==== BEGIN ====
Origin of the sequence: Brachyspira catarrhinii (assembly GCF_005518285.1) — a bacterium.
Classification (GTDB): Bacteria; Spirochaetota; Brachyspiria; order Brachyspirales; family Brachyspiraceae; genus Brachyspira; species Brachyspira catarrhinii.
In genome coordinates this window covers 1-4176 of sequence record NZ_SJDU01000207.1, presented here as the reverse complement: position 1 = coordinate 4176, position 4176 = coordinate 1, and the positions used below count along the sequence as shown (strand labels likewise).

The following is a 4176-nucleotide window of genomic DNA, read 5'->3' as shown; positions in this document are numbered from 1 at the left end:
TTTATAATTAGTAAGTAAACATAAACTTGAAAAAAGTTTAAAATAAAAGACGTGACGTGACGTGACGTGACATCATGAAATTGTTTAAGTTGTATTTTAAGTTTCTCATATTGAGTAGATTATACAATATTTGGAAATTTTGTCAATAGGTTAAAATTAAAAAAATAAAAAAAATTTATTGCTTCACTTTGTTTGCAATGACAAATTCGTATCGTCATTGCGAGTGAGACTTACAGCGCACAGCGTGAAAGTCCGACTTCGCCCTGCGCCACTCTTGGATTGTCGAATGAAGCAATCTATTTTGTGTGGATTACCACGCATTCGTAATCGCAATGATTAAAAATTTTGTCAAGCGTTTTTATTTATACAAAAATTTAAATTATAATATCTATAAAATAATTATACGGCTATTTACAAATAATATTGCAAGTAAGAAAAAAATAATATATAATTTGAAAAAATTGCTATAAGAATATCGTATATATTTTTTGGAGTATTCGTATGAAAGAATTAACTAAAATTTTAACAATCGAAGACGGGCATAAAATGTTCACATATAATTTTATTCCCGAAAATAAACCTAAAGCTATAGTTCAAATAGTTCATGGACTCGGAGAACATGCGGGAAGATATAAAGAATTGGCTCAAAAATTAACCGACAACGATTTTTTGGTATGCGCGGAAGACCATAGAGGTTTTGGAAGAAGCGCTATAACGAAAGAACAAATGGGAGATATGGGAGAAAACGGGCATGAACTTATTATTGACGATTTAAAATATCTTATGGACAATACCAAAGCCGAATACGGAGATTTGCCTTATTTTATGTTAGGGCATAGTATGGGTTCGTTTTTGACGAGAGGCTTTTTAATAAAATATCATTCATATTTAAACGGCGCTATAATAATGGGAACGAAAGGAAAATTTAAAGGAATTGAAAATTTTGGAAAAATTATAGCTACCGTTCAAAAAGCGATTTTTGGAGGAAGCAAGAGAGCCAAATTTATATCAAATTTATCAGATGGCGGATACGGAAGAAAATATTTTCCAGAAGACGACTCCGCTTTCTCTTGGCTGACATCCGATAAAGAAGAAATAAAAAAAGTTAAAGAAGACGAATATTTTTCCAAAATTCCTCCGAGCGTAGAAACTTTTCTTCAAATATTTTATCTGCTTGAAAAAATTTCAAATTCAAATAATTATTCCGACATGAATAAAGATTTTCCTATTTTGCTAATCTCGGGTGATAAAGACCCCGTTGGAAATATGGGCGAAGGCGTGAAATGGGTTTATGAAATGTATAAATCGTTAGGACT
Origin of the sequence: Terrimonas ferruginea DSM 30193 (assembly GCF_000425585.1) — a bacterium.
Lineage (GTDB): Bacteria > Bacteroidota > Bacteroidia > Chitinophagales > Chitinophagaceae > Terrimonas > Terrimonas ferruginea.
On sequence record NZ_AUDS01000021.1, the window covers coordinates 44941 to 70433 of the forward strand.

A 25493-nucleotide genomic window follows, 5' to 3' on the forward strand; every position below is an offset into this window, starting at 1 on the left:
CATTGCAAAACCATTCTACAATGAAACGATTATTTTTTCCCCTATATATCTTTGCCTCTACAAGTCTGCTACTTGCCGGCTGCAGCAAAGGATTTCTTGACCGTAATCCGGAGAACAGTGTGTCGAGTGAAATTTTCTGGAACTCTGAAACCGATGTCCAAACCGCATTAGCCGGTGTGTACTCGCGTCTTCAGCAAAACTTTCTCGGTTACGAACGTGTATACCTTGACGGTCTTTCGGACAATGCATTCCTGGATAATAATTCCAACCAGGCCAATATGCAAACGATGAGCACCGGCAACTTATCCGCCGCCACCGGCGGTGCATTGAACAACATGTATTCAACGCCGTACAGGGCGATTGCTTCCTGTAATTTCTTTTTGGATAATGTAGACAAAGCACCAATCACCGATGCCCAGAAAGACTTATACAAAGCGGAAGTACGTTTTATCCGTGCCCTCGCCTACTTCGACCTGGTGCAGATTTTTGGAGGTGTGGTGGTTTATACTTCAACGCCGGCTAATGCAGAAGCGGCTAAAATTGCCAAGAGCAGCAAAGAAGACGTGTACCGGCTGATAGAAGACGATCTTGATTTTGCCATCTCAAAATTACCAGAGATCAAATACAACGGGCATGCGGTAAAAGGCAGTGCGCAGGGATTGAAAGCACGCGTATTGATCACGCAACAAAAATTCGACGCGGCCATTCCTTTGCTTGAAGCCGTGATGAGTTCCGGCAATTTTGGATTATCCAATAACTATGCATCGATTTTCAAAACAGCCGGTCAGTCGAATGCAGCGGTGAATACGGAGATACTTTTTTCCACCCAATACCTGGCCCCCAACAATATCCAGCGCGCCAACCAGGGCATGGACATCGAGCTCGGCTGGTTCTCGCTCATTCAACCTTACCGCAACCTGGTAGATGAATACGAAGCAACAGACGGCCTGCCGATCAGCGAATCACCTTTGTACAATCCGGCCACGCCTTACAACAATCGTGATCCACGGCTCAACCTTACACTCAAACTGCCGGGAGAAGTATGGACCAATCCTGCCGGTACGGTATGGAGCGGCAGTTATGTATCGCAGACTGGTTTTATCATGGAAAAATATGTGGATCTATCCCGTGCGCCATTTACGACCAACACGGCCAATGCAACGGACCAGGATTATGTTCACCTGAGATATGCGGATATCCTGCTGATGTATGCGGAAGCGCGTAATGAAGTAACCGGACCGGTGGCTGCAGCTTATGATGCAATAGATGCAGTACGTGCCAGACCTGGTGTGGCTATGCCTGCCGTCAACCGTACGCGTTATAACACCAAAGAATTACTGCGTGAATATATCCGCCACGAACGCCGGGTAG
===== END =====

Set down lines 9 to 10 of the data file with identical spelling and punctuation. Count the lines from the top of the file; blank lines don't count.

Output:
A 25493-nucleotide genomic window follows, 5' to 3' on the forward strand; every position below is an offset into this window, starting at 1 on the left:
CATTGCAAAACCATTCTACAATGAAACGATTATTTTTTCCCCTATATATCTTTGCCTCTACAAGTCTGCTACTTGCCGGCTGCAGCAAAGGATTTCTTGACCGTAATCCGGAGAACAGTGTGTCGAGTGAAATTTTCTGGAACTCTGAAACCGATGTCCAAACCGCATTAGCCGGTGTGTACTCGCGTCTTCAGCAAAACTTTCTCGGTTACGAACGTGTATACCTTGACGGTCTTTCGGACAATGCATTCCTGGATAATAATTCCAACCAGGCCAATATGCAAACGATGAGCACCGGCAACTTATCCGCCGCCACCGGCGGTGCATTGAACAACATGTATTCAACGCCGTACAGGGCGATTGCTTCCTGTAATTTCTTTTTGGATAATGTAGACAAAGCACCAATCACCGATGCCCAGAAAGACTTATACAAAGCGGAAGTACGTTTTATCCGTGCCCTCGCCTACTTCGACCTGGTGCAGATTTTTGGAGGTGTGGTGGTTTATACTTCAACGCCGGCTAATGCAGAAGCGGCTAAAATTGCCAAGAGCAGCAAAGAAGACGTGTACCGGCTGATAGAAGACGATCTTGATTTTGCCATCTCAAAATTACCAGAGATCAAATACAACGGGCATGCGGTAAAAGGCAGTGCGCAGGGATTGAAAGCACGCGTATTGATCACGCAACAAAAATTCGACGCGGCCATTCCTTTGCTTGAAGCCGTGATGAGTTCCGGCAATTTTGGATTATCCAATAACTATGCATCGATTTTCAAAACAGCCGGTCAGTCGAATGCAGCGGTGAATACGGAGATACTTTTTTCCACCCAATACCTGGCCCCCAACAATATCCAGCGCGCCAACCAGGGCATGGACATCGAGCTCGGCTGGTTCTCGCTCATTCAACCTTACCGCAACCTGGTAGATGAATACGAAGCAACAGACGGCCTGCCGATCAGCGAATCACCTTTGTACAATCCGGCCACGCCTTACAACAATCGTGATCCACGGCTCAACCTTACACTCAAACTGCCGGGAGAAGTATGGACCAATCCTGCCGGTACGGTATGGAGCGGCAGTTATGTATCGCAGACTGGTTTTATCATGGAAAAATATGTGGATCTATCCCGTGCGCCATTTACGACCAACACGGCCAATGCAACGGACCAGGATTATGTTCACCTGAGATATGCGGATATCCTGCTGATGTATGCGGAAGCGCGTAATGAAGTAACCGGACCGGTGGCTGCAGCTTATGATGCAATAGATGCAGTACGTGCCAGACCTGGTGTGGCTATGCCTGCCGTCAACCGTACGCGTTATAACACCAAAGAATTACTGCGTGAATATATCCGCCACGAACGCCGGGTAG